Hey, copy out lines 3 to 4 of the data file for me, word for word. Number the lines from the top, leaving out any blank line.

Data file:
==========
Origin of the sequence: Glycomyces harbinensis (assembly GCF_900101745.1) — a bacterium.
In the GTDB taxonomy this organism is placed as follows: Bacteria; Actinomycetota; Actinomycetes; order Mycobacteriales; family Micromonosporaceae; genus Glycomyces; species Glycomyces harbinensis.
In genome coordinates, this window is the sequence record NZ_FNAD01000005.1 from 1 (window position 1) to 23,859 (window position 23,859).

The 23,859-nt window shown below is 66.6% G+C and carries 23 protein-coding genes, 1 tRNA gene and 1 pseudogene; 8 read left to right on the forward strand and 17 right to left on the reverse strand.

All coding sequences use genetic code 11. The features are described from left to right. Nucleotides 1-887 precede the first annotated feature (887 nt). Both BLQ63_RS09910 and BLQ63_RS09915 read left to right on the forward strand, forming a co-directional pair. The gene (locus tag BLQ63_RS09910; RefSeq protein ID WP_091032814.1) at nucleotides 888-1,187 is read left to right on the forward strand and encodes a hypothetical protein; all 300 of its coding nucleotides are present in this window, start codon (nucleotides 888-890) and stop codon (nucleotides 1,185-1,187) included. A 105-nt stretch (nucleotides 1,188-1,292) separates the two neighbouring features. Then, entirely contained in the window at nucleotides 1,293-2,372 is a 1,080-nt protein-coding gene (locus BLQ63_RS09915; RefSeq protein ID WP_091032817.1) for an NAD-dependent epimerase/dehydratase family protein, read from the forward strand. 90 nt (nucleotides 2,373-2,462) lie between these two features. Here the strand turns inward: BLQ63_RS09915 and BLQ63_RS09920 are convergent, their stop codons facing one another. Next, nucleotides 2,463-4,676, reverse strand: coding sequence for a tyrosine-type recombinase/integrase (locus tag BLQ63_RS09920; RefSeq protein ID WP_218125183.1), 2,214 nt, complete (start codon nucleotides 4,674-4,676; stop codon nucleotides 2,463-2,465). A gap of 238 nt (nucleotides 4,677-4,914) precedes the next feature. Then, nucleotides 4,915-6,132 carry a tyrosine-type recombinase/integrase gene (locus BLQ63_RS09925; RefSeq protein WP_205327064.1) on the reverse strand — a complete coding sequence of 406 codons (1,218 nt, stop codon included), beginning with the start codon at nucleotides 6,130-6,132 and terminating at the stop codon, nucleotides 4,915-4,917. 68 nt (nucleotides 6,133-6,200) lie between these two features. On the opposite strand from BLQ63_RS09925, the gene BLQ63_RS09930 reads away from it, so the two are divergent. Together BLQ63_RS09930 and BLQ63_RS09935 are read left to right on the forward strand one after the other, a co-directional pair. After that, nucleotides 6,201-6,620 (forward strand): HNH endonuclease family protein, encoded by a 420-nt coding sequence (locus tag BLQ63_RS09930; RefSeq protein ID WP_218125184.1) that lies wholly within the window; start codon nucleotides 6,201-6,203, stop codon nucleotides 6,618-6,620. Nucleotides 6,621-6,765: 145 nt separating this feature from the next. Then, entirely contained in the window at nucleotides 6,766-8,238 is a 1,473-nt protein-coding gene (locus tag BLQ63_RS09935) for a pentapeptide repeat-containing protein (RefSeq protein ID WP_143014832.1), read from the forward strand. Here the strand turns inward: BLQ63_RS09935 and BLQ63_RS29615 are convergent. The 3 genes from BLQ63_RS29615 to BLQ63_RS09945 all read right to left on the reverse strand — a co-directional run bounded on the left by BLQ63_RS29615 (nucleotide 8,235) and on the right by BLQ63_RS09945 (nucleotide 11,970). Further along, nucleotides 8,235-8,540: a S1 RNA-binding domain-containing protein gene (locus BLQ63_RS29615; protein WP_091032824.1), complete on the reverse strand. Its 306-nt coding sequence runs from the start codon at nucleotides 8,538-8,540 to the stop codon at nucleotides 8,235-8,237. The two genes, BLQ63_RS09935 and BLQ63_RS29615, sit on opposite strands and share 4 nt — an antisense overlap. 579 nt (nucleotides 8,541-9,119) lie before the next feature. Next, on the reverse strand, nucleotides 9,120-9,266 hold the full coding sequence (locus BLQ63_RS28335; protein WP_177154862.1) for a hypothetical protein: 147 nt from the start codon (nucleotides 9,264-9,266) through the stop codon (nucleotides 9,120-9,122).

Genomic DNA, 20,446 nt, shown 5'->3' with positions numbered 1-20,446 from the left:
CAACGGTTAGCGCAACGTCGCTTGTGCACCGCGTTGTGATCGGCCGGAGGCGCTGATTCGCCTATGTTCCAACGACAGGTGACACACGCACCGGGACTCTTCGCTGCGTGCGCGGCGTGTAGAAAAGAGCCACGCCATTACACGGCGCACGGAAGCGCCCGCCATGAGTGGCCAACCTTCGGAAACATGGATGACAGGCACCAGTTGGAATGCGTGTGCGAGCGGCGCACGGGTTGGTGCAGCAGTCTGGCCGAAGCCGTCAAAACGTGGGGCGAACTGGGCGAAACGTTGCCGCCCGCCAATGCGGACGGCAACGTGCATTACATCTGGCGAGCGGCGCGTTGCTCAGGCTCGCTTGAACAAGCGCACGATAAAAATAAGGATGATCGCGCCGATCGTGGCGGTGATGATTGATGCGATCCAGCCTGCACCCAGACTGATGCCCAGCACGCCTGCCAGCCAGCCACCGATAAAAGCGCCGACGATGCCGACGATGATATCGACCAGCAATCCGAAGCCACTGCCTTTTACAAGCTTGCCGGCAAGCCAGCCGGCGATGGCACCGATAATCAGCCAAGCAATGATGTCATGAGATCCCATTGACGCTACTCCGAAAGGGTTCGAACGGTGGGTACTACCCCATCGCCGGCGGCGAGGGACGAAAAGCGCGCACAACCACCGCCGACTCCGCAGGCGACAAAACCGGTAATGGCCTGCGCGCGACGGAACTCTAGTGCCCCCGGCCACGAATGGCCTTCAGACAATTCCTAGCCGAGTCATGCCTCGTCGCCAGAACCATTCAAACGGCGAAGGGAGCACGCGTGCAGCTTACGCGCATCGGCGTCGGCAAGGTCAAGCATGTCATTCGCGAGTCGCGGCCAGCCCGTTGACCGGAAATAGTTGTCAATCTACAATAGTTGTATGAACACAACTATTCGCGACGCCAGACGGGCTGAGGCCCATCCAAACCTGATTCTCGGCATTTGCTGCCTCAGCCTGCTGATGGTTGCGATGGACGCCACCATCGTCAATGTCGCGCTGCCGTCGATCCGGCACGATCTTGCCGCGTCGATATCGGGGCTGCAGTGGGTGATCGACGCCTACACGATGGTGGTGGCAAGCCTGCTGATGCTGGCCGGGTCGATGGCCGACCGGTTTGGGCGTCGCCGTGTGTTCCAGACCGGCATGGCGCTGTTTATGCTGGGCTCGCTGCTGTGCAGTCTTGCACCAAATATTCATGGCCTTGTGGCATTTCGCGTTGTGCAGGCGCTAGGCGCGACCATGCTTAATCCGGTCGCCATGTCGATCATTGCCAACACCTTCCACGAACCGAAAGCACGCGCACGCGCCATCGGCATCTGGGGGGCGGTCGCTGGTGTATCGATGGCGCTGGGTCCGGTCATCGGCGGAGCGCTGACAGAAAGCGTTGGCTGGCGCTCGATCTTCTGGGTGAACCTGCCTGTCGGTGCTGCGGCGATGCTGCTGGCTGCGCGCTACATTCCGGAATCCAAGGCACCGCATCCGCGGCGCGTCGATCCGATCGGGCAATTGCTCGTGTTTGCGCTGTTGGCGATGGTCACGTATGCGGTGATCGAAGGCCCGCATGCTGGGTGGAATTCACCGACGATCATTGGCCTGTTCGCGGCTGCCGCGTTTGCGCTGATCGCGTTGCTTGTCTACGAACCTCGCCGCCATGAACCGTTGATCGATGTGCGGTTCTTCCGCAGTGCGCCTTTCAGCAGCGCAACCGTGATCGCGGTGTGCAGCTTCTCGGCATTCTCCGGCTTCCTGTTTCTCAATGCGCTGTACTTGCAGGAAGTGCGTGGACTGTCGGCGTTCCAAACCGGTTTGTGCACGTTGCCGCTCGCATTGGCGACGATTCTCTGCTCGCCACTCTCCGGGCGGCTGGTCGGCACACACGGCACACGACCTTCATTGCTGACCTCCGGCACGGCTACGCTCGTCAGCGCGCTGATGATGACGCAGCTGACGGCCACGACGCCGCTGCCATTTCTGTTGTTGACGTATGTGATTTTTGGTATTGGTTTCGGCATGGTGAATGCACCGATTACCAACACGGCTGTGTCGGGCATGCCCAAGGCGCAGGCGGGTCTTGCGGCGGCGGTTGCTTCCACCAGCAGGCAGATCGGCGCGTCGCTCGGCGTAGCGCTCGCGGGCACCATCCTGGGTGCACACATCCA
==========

In genome coordinates, this window is the sequence record NZ_FNAD01000005.1 from 1 (window position 1) to 23,859 (window position 23,859).

The 23,859-nt window shown below is 66.6% G+C and carries 23 protein-coding genes, 1 tRNA gene and 1 pseudogene; 8 read left to right on the forward strand and 17 right to left on the reverse strand.